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Kindle e-book readers rebel

By / April 7, 2009



Can you stage a virtual protest? About 250 readers of e-books seem to have a found a way to do so.

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In their own version of the Boston Tea Party, instead of dumping merchandise over board, a group of e-book readers are slapping on "boycott" tags on every book offered by Amazon for its Kindle electronic reader that is priced over $9.99.

Their argument, according to Wired, is that, "A Kindle book is more restricted in its use than a paper book and therefore should not cost as much."

"It just doesn't seem right," says Crystal O'Brien, a Connecticut librarian told Wired.

However, as David Carnoy points out on CNET News, Amazon is not the bad guy here.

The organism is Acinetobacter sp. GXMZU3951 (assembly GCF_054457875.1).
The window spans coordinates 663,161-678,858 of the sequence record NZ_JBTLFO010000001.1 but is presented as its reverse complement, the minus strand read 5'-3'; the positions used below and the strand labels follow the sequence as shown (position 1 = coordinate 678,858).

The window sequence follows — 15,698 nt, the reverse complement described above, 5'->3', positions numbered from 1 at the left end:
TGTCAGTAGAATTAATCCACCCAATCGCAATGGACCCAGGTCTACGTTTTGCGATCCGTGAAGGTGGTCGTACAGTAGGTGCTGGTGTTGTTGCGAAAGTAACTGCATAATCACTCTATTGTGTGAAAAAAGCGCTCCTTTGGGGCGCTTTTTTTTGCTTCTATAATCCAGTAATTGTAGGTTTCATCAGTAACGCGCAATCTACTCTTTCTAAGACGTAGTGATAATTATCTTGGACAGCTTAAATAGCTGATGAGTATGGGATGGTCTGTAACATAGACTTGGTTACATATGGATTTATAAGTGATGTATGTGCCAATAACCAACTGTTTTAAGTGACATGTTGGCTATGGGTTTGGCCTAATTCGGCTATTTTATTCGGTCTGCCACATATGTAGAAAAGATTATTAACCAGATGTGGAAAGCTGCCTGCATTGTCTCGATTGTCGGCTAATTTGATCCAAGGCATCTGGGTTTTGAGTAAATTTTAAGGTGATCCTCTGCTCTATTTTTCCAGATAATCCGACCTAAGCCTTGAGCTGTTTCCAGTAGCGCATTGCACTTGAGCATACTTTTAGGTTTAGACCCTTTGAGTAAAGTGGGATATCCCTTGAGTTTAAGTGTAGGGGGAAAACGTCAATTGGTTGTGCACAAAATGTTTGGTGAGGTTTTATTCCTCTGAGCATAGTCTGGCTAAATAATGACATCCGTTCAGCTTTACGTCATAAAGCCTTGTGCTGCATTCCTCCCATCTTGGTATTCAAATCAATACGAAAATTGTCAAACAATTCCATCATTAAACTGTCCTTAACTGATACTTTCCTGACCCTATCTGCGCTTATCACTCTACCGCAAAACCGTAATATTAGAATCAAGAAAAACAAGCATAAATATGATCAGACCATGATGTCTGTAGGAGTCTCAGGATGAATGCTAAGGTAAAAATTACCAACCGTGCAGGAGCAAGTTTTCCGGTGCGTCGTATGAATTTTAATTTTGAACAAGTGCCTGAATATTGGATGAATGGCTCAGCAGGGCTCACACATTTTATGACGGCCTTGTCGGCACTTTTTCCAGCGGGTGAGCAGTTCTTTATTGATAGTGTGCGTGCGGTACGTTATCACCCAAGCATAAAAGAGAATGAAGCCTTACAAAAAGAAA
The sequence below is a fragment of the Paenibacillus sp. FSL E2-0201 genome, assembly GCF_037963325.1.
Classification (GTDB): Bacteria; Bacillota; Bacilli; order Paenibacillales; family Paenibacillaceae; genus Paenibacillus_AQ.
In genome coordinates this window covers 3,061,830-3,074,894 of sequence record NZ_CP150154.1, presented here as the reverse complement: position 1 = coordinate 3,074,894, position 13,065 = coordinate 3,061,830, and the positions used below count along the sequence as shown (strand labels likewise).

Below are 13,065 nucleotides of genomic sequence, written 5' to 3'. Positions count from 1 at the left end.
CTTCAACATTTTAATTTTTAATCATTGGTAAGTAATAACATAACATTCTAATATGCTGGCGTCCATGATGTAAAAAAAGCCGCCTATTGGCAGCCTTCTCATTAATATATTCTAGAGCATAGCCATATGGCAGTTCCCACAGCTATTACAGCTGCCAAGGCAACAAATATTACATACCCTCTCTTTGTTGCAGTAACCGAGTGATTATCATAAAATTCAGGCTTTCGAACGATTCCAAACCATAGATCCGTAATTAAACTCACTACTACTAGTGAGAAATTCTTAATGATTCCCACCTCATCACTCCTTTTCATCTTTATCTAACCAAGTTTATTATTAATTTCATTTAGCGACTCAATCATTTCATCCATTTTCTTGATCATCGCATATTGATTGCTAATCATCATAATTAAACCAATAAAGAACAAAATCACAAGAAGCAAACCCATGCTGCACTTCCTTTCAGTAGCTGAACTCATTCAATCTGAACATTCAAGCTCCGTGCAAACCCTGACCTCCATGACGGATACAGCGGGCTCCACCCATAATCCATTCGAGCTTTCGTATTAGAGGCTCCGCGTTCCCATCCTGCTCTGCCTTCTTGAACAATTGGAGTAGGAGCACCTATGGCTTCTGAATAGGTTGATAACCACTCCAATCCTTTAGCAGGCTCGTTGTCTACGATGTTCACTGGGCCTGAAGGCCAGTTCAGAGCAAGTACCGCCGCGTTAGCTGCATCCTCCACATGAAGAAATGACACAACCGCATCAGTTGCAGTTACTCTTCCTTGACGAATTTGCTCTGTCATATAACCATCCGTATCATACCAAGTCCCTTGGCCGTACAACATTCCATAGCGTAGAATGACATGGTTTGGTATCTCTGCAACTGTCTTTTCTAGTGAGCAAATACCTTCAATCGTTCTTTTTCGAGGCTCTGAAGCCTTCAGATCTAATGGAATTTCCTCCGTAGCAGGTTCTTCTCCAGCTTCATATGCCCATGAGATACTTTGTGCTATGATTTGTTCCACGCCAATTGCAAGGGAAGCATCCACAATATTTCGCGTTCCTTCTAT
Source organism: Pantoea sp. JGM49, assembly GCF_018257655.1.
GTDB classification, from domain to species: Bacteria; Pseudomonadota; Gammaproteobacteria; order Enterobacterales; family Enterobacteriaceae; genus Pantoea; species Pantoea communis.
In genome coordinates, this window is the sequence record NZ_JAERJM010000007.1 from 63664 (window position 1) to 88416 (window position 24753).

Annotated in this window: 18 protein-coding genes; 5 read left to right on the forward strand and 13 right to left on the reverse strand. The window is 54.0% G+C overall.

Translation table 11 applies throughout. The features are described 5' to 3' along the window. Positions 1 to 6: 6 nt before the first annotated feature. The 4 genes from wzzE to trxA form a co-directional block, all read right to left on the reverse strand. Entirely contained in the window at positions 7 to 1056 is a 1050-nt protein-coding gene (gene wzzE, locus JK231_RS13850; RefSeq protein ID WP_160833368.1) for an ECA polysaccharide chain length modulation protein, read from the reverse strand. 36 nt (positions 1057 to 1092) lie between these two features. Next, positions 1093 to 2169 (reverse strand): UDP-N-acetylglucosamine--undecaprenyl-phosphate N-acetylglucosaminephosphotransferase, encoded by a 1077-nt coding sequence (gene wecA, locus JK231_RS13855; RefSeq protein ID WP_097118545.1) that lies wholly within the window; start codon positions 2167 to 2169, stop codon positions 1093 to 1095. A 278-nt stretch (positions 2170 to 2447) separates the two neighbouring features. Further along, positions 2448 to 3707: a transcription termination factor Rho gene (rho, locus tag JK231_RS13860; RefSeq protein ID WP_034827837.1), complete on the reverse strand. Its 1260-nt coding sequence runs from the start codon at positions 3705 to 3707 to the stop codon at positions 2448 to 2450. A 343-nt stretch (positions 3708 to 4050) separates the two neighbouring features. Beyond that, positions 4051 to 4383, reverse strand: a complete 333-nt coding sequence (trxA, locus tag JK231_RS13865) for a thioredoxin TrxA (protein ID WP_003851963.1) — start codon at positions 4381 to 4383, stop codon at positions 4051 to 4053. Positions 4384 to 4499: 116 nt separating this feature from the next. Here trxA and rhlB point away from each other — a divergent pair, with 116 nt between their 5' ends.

"[T]he unfortunate fact is that it's really the publishers who are behind the pricing," writes Carnoy. "Amazon isn't gouging the consumer and according to my sources, may barely be breaking even on some bestsellers that cost $10. You only need to look at the price of books in the eBook Store from Sony to get a pretty good idea that Amazon's trimmed its margins pretty close to the bone."

Most readers, however, probably don't care who's to blame. They're only looking at the bottom line.

So their rallying cry may be the same as Carnoy's, who suggests, "[W]e really need to get to $7.99. Who's with me?"

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